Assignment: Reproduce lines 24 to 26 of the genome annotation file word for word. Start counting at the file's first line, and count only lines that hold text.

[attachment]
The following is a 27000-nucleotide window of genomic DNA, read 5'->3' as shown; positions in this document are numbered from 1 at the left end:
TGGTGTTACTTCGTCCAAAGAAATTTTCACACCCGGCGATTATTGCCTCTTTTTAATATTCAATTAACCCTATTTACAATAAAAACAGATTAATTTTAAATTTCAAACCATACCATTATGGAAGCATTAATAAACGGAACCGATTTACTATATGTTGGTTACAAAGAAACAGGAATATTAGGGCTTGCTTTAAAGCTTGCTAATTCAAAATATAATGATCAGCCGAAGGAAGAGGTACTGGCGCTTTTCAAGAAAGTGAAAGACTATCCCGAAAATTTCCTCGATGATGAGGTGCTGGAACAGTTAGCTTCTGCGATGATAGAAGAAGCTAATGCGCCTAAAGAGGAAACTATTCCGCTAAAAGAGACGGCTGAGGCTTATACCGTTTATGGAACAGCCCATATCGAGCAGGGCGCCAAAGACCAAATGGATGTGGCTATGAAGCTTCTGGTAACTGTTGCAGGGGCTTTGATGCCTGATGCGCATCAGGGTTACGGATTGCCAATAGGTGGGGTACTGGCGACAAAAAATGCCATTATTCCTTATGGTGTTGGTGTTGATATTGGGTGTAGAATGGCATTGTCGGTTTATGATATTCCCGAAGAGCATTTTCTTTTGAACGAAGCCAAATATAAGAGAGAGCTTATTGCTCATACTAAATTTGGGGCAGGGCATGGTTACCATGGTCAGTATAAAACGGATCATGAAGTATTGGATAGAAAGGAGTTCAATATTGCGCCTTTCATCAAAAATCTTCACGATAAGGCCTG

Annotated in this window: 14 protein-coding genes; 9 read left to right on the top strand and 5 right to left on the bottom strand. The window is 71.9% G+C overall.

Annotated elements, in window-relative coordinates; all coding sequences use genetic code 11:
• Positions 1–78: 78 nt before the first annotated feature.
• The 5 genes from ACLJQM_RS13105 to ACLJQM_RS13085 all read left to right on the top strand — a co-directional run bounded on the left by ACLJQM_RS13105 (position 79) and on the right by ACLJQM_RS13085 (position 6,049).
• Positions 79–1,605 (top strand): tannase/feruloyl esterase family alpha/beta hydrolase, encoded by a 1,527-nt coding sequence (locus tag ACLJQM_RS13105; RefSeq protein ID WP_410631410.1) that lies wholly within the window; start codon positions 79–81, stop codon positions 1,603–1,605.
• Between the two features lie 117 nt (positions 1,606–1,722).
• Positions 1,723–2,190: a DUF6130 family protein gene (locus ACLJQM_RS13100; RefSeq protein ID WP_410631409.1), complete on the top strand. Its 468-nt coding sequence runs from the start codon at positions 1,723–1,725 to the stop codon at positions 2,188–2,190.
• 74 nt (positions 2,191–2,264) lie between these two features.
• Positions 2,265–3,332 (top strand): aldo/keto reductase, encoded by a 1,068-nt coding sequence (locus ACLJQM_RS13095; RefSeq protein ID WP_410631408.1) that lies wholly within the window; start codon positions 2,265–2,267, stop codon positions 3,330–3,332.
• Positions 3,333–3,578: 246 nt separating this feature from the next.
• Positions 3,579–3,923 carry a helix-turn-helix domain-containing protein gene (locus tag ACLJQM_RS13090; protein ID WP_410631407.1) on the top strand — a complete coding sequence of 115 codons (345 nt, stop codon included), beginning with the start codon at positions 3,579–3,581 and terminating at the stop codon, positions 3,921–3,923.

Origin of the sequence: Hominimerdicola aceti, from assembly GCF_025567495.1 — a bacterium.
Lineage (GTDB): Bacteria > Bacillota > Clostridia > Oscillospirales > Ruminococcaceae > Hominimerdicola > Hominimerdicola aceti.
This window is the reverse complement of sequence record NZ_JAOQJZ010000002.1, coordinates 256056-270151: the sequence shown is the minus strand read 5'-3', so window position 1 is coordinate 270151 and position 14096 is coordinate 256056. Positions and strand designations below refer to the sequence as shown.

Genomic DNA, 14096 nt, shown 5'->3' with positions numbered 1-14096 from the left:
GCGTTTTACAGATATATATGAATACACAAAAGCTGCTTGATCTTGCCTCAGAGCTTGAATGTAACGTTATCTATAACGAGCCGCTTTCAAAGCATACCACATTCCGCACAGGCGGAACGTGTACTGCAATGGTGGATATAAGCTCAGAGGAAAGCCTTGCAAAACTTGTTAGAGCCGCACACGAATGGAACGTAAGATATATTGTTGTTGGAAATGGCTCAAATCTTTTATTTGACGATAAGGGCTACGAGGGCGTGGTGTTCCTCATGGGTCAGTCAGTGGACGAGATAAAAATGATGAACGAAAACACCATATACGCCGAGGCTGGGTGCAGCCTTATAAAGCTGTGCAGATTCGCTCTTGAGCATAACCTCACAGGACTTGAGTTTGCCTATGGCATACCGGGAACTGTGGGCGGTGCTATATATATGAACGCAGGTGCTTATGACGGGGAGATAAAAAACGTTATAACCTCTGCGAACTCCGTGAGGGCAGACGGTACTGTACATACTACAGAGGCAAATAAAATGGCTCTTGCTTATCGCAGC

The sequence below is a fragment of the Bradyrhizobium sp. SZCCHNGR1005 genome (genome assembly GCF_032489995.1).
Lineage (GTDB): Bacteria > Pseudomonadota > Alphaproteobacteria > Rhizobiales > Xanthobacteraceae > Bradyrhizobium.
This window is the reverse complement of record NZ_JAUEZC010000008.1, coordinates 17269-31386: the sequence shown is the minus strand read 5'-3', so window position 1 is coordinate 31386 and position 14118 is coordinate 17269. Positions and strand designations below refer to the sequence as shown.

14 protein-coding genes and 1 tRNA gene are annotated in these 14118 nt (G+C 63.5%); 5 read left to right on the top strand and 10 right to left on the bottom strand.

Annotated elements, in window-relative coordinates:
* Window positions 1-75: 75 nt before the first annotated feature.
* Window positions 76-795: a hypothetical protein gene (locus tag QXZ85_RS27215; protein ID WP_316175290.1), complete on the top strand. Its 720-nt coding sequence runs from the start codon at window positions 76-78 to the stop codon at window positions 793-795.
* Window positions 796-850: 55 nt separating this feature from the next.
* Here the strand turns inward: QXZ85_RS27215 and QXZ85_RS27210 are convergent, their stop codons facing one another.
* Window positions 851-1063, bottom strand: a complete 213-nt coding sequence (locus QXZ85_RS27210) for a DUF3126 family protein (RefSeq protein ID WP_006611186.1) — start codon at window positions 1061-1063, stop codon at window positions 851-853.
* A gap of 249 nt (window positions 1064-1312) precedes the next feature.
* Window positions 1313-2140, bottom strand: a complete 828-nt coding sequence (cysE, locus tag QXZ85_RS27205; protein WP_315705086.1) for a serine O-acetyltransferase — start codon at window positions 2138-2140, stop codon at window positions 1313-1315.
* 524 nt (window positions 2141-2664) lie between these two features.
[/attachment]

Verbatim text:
* Window positions 1-75: 75 nt before the first annotated feature.
* Window positions 76-795: a hypothetical protein gene (locus tag QXZ85_RS27215; protein ID WP_316175290.1), complete on the top strand. Its 720-nt coding sequence runs from the start codon at window positions 76-78 to the stop codon at window positions 793-795.
* Window positions 796-850: 55 nt separating this feature from the next.